I think one of the things that’s allowed me to do all of this without getting seriously hurt or killed is the fact that I’m a calculated risk taker. Believe it or not, getting shot was relatively safe. You have to be a calculated risk taker in business as well. My first book, Forbes To The Limits, was about how adventure and business – the risk-taking and the skill sets in the two - are very similar.
I was watching the Military Channel one night and saw this guy named Miguel Caballero occasionally shoot his employees to prove that his bulletproof jackets work. The employees were the ones making the jackets, so it was kind of like, “you’d better make them correctly.” I called him up and said, “Hey, if I come to Bogota, would you shoot me?” and he said, “Absolutely, come on down.”
So I went down, toured the factory and watched the women making these things. Then, it was time to be shot. They outfitted me with a beautiful leather jacket that retailed at the time for $7,000 at Harrods. It’s heavy, but you can’t really tell it’s bulletproof.
Normally, when Caballero shoots somebody, he puts an extra layer of Kevlar in where he aims the gun – he shoots between the hip and ribs so that you don’t break anything. I told him, “I don’t really want that extra layer. I want to be shot as the jacket would be in the field.” He hemmed and hawed, and said he only shot one other guy that way and broke his hip. But I insisted that I wanted to be shot without the Kevlar. He said, “Well, it’s going to hurt and you’re going to have a giant bruise, but I’ll do it.”
We went onto the factory floor and all of the people making the garments stopped what they were doing. Some made the sign of the cross, some put earplugs in, and some put their hands over their ears. We had this procedure where I would put my hands behind my back and he would say, “ready.” I would tense up and hold my breath, and then he would go, “one, two …” and shoot me on “three.” But, when we actually did it, he shot me on “one.” I thought he had made a mistake and the gun went off accidentally, so I just stood there and didn’t move. He pulled the gun down and started laughing. He told me the reason he shot me on “one” was so I wouldn’t have time to get scared and think about moving, because if I did, say, bring my hand into the area where the bullet was going, I’d be shot in the hand; or, if I moved, he would shoot me in a different place and maybe break rib, hip or worse.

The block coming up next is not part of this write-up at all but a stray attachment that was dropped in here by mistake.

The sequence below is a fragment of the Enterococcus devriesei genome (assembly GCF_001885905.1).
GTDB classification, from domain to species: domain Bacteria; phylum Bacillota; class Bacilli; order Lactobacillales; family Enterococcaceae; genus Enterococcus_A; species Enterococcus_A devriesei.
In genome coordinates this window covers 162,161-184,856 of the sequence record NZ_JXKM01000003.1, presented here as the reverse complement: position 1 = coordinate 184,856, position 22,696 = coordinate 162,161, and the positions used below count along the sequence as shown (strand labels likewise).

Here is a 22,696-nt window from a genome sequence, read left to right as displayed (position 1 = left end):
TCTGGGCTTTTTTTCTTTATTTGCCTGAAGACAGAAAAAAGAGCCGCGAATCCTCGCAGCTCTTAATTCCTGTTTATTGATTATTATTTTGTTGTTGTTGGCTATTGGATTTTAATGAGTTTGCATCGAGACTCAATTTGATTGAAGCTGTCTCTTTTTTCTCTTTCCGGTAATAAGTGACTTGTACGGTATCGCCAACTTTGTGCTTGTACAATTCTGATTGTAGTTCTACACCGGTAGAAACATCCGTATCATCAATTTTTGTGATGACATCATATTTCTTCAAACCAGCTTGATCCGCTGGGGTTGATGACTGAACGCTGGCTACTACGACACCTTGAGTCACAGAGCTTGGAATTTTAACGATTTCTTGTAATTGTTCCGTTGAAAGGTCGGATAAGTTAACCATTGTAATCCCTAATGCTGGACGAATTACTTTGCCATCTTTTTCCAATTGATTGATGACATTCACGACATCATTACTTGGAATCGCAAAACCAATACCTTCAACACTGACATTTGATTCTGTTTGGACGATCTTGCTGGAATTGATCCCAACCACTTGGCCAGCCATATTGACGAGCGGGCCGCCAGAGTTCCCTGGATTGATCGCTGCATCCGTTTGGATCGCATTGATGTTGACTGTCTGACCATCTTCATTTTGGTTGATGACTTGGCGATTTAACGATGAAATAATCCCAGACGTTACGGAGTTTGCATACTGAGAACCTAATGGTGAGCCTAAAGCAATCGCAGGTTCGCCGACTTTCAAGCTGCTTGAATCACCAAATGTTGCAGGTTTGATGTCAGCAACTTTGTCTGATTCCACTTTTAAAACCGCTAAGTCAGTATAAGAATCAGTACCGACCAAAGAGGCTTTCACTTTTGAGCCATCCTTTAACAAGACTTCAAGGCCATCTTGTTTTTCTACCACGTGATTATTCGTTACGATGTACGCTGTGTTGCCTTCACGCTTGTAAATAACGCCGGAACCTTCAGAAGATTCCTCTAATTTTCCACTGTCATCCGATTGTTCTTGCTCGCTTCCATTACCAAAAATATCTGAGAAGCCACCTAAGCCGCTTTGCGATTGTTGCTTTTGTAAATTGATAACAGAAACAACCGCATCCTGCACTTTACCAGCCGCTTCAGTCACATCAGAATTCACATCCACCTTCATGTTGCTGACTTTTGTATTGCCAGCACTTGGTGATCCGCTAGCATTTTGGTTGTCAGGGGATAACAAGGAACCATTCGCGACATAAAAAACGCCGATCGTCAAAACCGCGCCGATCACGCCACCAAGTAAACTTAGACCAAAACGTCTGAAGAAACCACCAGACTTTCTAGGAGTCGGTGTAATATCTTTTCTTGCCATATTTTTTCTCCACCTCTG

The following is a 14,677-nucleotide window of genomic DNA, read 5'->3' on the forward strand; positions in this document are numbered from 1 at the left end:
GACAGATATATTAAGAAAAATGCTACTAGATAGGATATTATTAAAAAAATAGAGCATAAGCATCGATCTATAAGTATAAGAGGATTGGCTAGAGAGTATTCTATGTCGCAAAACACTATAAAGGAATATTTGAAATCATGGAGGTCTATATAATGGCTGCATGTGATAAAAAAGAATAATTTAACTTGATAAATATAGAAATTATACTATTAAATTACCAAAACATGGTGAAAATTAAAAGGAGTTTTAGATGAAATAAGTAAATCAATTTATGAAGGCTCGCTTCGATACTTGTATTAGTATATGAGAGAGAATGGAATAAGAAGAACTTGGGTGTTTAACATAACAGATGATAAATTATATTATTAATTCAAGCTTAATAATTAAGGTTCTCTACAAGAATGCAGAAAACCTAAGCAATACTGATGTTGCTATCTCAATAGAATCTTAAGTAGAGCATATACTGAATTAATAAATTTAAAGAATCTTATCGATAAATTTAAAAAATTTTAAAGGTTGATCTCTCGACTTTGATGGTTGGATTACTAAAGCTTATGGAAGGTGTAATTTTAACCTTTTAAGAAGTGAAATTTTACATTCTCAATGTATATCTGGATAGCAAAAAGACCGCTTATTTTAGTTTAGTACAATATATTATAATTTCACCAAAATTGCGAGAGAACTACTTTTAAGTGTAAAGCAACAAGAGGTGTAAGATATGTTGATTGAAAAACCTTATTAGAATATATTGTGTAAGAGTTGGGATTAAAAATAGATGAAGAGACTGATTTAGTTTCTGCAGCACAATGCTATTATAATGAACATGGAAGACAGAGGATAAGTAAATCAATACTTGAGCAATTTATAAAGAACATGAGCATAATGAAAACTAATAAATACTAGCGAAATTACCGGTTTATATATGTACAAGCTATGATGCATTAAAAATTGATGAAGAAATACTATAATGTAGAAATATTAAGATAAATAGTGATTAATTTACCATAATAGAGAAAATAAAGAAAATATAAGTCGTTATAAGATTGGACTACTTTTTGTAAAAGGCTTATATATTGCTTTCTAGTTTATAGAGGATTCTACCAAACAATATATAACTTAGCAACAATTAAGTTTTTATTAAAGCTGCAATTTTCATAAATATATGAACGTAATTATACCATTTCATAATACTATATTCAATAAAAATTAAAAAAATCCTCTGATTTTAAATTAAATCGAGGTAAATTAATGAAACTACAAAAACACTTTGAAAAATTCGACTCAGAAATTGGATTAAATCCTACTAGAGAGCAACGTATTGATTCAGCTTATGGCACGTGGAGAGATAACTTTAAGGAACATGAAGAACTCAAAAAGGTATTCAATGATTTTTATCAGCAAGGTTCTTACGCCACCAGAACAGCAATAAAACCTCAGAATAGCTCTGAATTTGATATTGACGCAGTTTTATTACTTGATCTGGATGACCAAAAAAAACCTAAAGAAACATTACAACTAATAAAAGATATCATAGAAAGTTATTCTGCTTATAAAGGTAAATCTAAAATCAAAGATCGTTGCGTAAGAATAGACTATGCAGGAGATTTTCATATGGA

A lot of my friends did single that adventure out and say, “Are you starting to lose it, Jim? This is getting a little extreme.” It hurt. If I had to describe it, the feeling was like somebody taking a bullwhip from 10 feet away and hitting you with the tip of it – that burning sensation – and then there was a really heavy hit like Mike Tyson punching you in the gut. I had a big bruise that was probably three inches in diameter and lasted for a few weeks, but nothing permanent. I have done other things where I have really been injured.
That was going to be my next question. You talked about taking calculated risks, but there still is a lot of risk involved in some of these pursuits. What types of injuries have you sustained?
I once went into a skating rink with the Olympic silver medal figure skater Sasha Cohen. I had this idea of doing a story where I would teach her how to do something I was good at, and she would teach me something she was good at. But, stupidly, I had never taken any skating lessons - I’d never even been on skates in my life!